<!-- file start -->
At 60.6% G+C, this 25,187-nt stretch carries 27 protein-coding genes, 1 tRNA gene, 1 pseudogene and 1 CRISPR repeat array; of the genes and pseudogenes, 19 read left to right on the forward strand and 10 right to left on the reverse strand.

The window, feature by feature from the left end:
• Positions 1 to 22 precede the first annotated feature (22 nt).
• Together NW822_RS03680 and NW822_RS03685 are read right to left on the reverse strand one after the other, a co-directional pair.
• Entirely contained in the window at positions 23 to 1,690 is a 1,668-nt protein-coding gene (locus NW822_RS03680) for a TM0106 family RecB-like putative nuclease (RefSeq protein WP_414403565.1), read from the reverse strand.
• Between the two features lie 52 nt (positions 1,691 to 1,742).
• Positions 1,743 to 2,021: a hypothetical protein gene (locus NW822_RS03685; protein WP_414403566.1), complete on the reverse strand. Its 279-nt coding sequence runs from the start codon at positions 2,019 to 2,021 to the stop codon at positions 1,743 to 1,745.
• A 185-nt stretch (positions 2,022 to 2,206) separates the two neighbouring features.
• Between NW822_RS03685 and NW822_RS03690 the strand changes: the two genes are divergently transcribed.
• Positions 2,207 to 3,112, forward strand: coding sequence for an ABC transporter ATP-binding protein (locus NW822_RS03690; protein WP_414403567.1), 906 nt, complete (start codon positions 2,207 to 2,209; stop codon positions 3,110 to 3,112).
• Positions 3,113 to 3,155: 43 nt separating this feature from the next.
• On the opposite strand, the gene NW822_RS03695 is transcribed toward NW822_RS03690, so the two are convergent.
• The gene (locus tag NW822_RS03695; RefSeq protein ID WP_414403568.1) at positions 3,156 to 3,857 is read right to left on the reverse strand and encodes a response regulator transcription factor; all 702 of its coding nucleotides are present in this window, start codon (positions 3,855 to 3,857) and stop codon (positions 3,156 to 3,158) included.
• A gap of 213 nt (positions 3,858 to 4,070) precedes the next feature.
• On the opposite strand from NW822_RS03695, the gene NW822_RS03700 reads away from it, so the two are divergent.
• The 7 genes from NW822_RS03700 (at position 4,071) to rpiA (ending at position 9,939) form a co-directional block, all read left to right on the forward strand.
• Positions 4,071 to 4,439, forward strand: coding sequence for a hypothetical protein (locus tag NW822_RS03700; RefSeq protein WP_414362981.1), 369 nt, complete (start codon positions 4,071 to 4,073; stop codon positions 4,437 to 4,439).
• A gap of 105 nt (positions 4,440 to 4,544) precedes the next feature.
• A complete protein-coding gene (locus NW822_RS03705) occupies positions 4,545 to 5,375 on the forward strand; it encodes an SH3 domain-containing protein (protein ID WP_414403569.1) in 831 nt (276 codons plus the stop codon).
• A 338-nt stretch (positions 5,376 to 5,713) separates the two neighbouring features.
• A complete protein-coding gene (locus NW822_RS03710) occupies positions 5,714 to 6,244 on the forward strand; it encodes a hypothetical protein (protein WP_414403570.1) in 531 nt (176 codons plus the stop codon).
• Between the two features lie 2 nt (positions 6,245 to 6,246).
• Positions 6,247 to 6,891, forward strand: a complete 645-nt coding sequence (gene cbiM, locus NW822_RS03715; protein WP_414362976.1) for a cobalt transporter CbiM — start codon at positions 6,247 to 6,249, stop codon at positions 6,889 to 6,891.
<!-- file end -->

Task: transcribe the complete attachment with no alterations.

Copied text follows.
At 60.6% G+C, this 25,187-nt stretch carries 27 protein-coding genes, 1 tRNA gene, 1 pseudogene and 1 CRISPR repeat array; of the genes and pseudogenes, 19 read left to right on the forward strand and 10 right to left on the reverse strand.

The window, feature by feature from the left end:
• Positions 1 to 22 precede the first annotated feature (22 nt).
• Together NW822_RS03680 and NW822_RS03685 are read right to left on the reverse strand one after the other, a co-directional pair.
• Entirely contained in the window at positions 23 to 1,690 is a 1,668-nt protein-coding gene (locus NW822_RS03680) for a TM0106 family RecB-like putative nuclease (RefSeq protein WP_414403565.1), read from the reverse strand.
• Between the two features lie 52 nt (positions 1,691 to 1,742).
• Positions 1,743 to 2,021: a hypothetical protein gene (locus NW822_RS03685; protein WP_414403566.1), complete on the reverse strand. Its 279-nt coding sequence runs from the start codon at positions 2,019 to 2,021 to the stop codon at positions 1,743 to 1,745.
• A 185-nt stretch (positions 2,022 to 2,206) separates the two neighbouring features.
• Between NW822_RS03685 and NW822_RS03690 the strand changes: the two genes are divergently transcribed.
• Positions 2,207 to 3,112, forward strand: coding sequence for an ABC transporter ATP-binding protein (locus NW822_RS03690; protein WP_414403567.1), 906 nt, complete (start codon positions 2,207 to 2,209; stop codon positions 3,110 to 3,112).
• Positions 3,113 to 3,155: 43 nt separating this feature from the next.
• On the opposite strand, the gene NW822_RS03695 is transcribed toward NW822_RS03690, so the two are convergent.
• The gene (locus tag NW822_RS03695; RefSeq protein ID WP_414403568.1) at positions 3,156 to 3,857 is read right to left on the reverse strand and encodes a response regulator transcription factor; all 702 of its coding nucleotides are present in this window, start codon (positions 3,855 to 3,857) and stop codon (positions 3,156 to 3,158) included.
• A gap of 213 nt (positions 3,858 to 4,070) precedes the next feature.
• On the opposite strand from NW822_RS03695, the gene NW822_RS03700 reads away from it, so the two are divergent.
• The 7 genes from NW822_RS03700 (at position 4,071) to rpiA (ending at position 9,939) form a co-directional block, all read left to right on the forward strand.
• Positions 4,071 to 4,439, forward strand: coding sequence for a hypothetical protein (locus tag NW822_RS03700; RefSeq protein WP_414362981.1), 369 nt, complete (start codon positions 4,071 to 4,073; stop codon positions 4,437 to 4,439).
• A gap of 105 nt (positions 4,440 to 4,544) precedes the next feature.
• A complete protein-coding gene (locus NW822_RS03705) occupies positions 4,545 to 5,375 on the forward strand; it encodes an SH3 domain-containing protein (protein ID WP_414403569.1) in 831 nt (276 codons plus the stop codon).
• A 338-nt stretch (positions 5,376 to 5,713) separates the two neighbouring features.
• A complete protein-coding gene (locus NW822_RS03710) occupies positions 5,714 to 6,244 on the forward strand; it encodes a hypothetical protein (protein WP_414403570.1) in 531 nt (176 codons plus the stop codon).
• Between the two features lie 2 nt (positions 6,245 to 6,246).
• Positions 6,247 to 6,891, forward strand: a complete 645-nt coding sequence (gene cbiM, locus NW822_RS03715; protein WP_414362976.1) for a cobalt transporter CbiM — start codon at positions 6,247 to 6,249, stop codon at positions 6,889 to 6,891.